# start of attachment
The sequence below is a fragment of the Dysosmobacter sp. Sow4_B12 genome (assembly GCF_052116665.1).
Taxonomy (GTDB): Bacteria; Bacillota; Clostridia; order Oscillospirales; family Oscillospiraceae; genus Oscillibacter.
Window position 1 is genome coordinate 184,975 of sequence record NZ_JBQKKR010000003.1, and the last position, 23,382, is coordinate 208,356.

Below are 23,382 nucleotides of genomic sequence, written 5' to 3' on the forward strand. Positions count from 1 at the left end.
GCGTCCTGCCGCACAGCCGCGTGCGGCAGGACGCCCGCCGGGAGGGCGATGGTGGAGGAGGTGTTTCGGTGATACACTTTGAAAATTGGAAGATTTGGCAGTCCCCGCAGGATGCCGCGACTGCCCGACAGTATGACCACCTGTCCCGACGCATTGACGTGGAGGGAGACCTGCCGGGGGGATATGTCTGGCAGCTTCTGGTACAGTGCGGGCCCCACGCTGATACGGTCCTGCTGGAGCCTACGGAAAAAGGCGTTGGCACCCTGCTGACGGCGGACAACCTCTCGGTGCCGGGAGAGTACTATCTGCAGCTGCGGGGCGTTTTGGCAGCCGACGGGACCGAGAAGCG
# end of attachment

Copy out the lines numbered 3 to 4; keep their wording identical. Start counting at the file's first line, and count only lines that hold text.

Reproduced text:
Window position 1 is genome coordinate 184,975 of sequence record NZ_JBQKKR010000003.1, and the last position, 23,382, is coordinate 208,356.

Below are 23,382 nucleotides of genomic sequence, written 5' to 3' on the forward strand. Positions count from 1 at the left end.